Renegotiating cash rents down for 2015
Actual cropland returns in 2013 and projected returns in 2014 and 2015 are considerably below returns from 2010 through 2012. In many cases, projected 2015 returns will be lower than current cash rents, likely require renegotiating for lower cash rents. This article evaluates these situations by 1) identifying farms requiring adjustments in cash rents, 2) identifying how far cash rents must be lowered, and 3) providing comments for both land owners and farmers.
Farms Requiring Adjustment Downward
Two factors will impact the need for adjusting rents downward. The first is the farm's cash rent relative to the average rent for farmland of similar productivity. There is a considerable range in cash rents for farmland of similar type. Some rents are $100 per acre higher than the average, and some farms can be $100 lower than the average. Those cash rents that are relatively lower will not require adjusting downwards. Downward adjustment in cash rents likely are needed for relatively high cash rents.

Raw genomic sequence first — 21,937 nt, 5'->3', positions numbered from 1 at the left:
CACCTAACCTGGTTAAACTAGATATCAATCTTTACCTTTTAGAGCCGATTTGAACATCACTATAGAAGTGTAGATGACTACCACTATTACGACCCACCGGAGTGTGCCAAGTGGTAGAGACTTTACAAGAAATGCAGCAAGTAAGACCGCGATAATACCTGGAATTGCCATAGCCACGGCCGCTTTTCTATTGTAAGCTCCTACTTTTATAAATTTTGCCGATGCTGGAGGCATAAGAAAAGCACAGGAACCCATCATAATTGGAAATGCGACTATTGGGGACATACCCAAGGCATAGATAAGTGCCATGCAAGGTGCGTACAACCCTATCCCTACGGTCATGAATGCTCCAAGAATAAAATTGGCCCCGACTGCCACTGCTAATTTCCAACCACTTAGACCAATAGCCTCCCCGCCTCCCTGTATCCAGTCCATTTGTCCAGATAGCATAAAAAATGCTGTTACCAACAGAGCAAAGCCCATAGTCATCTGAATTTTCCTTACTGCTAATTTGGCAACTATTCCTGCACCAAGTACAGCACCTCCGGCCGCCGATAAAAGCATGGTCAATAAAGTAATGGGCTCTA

Sources for average cash rents are readily available. A map with average cash rents by Illinois County is available (farmdoc daily September 10, 2013). This county data is from U.S. Department of Agriculture. Based on this data, average cash rents for different expected corn yields have been constructed:
140 bu expected corn yield has an average cash rent of $151 per acre,
160 bu expected corn yield has an average cash rent of $205 per acre,
180 bu expected corn yield has an average cash rent of $259 per acre, and
200 bu expected corn yield has an average cash rent of $313 per acre.
The second factor is how fast cash rents on a farm have gone up in recent years. Between 2006 through 2013, average cash rents increased in Illinois by an average of 7.7% per year. This means that the average cash rent is 68% higher in 2013 as compared to 2006. If the cash rent on a farm has lagged these increases, there may be rational for keeping the cash rent high into 2015.
As an example, take a farm that has a 200 bushel expected corn yield that had a cash rent of $179 per acre from 2006 through 2012. The cash rent then increased to $300 per acre in 2013. Keeping the $300 cash rent in 2015 could be justified because the landowner did not get as much return in 2006 through 2012, even though the farmer likely will face a loss. (As an aside, allowing cash rents to lag agricultural returns is not a recommended practice.)
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